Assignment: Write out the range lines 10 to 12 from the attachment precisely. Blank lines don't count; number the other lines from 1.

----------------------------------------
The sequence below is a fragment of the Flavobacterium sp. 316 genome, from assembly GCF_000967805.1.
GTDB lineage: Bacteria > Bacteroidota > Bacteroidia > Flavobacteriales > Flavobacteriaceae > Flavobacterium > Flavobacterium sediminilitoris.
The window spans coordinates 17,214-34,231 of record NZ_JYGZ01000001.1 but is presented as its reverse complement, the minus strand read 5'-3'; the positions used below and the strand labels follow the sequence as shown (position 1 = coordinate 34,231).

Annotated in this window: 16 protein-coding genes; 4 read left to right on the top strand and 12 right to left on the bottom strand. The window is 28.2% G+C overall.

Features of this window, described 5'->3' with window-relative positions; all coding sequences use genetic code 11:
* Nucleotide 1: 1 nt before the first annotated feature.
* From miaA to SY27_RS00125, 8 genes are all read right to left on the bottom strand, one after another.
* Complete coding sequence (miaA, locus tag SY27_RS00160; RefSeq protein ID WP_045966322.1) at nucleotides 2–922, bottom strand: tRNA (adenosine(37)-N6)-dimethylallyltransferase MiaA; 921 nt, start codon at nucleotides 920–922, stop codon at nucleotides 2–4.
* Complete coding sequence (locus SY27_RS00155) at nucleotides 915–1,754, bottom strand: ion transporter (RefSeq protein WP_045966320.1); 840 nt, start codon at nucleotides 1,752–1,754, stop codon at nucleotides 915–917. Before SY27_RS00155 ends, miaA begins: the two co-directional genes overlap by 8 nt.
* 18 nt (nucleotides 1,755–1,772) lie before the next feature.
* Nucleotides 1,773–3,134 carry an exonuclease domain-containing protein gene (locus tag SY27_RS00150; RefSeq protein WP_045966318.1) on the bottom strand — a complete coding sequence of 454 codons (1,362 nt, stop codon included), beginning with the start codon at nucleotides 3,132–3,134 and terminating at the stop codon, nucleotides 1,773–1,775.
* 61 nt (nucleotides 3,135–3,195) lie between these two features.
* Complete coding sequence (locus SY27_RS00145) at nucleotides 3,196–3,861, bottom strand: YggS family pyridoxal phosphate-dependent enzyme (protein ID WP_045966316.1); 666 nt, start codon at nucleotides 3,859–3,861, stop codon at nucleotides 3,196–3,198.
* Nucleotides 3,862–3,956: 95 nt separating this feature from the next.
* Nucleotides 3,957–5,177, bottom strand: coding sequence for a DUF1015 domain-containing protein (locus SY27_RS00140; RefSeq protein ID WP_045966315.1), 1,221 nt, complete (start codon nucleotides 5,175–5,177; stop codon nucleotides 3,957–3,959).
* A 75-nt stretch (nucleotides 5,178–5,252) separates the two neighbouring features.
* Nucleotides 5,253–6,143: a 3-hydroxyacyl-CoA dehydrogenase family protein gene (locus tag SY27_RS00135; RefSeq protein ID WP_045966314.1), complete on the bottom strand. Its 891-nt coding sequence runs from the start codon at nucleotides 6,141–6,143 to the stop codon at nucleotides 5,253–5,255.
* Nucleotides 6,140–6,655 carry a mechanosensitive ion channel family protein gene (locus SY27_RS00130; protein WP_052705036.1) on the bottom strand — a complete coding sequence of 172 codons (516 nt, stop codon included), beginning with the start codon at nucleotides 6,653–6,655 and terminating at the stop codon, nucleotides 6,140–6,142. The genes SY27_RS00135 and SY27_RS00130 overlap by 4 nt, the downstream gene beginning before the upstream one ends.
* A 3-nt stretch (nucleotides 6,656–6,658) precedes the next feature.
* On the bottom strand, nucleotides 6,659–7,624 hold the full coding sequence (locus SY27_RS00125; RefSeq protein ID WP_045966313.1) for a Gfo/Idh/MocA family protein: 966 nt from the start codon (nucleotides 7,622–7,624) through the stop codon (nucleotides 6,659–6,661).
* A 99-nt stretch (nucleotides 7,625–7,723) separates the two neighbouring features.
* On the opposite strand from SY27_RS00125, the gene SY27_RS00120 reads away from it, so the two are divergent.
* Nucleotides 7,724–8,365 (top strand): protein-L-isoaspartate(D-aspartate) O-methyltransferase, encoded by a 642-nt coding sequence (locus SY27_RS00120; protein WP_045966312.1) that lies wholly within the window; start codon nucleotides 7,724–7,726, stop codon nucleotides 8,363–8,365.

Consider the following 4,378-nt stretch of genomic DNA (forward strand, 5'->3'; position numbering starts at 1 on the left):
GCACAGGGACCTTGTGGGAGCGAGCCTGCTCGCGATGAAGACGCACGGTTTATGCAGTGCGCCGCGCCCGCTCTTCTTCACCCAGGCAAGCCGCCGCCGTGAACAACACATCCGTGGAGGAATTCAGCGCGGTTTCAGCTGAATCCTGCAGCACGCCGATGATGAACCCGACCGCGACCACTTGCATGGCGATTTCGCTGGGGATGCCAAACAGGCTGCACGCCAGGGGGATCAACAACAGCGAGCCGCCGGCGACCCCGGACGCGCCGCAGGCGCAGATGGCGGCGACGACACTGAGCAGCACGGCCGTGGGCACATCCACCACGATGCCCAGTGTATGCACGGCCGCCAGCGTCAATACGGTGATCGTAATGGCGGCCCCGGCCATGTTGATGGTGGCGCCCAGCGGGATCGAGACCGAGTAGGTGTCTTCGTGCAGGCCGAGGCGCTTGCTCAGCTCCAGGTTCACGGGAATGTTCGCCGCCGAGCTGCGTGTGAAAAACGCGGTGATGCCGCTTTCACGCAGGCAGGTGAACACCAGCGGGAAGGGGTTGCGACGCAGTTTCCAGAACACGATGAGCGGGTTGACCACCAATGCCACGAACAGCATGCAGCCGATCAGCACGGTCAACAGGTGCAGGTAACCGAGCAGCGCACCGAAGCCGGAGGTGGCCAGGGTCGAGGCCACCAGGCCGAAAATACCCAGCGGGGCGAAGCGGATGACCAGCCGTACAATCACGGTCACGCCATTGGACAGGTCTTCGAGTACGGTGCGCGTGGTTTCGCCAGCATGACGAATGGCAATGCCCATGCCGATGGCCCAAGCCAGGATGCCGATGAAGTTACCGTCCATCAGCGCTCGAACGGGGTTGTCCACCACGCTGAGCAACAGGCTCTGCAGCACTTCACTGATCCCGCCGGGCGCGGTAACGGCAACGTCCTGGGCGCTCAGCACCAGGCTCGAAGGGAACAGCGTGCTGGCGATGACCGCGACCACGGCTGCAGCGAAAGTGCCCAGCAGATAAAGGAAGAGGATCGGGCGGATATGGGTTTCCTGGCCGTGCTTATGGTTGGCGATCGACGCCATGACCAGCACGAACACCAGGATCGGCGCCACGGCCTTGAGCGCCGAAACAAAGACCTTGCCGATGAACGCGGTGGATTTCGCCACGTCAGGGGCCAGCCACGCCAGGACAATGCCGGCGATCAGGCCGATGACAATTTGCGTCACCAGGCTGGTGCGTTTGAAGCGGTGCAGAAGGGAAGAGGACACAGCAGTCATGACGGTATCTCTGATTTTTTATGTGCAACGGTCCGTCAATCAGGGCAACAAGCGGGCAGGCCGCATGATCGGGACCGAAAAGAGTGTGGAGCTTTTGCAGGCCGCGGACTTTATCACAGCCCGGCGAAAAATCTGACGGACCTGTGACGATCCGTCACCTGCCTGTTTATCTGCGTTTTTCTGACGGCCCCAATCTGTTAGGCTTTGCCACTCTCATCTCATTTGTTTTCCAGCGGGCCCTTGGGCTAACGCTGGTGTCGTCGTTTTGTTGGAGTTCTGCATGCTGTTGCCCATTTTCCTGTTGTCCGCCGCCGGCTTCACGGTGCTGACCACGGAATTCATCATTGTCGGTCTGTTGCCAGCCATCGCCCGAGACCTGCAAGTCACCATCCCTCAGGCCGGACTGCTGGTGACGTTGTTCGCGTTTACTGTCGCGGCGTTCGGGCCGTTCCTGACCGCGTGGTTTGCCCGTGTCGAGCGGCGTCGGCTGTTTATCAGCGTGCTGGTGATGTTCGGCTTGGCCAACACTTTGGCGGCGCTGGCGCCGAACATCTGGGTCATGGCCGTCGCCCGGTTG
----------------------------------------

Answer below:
* 18 nt (nucleotides 1,755–1,772) lie before the next feature.
* Nucleotides 1,773–3,134 carry an exonuclease domain-containing protein gene (locus tag SY27_RS00150; RefSeq protein WP_045966318.1) on the bottom strand — a complete coding sequence of 454 codons (1,362 nt, stop codon included), beginning with the start codon at nucleotides 3,132–3,134 and terminating at the stop codon, nucleotides 1,773–1,775.
* 61 nt (nucleotides 3,135–3,195) lie between these two features.